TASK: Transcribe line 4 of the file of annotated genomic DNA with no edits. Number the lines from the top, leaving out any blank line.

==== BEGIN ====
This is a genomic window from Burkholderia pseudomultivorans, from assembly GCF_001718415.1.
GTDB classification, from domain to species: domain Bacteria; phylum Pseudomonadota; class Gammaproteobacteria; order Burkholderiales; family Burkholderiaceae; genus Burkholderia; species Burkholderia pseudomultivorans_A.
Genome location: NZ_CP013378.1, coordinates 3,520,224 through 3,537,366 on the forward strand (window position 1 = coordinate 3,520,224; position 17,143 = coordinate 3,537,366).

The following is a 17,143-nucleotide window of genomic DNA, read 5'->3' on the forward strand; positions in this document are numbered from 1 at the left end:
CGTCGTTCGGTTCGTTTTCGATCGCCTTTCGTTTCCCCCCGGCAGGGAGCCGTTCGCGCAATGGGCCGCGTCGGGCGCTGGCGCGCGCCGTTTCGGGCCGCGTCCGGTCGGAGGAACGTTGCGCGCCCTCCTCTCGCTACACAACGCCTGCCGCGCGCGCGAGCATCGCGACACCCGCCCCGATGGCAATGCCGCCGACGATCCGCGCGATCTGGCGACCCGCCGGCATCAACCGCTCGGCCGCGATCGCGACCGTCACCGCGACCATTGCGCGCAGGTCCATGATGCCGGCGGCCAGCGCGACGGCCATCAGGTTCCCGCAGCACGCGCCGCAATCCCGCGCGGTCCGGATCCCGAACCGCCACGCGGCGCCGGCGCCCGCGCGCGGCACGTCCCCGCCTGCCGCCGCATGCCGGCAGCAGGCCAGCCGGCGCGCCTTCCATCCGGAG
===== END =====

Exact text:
The following is a 17,143-nucleotide window of genomic DNA, read 5'->3' on the forward strand; positions in this document are numbered from 1 at the left end: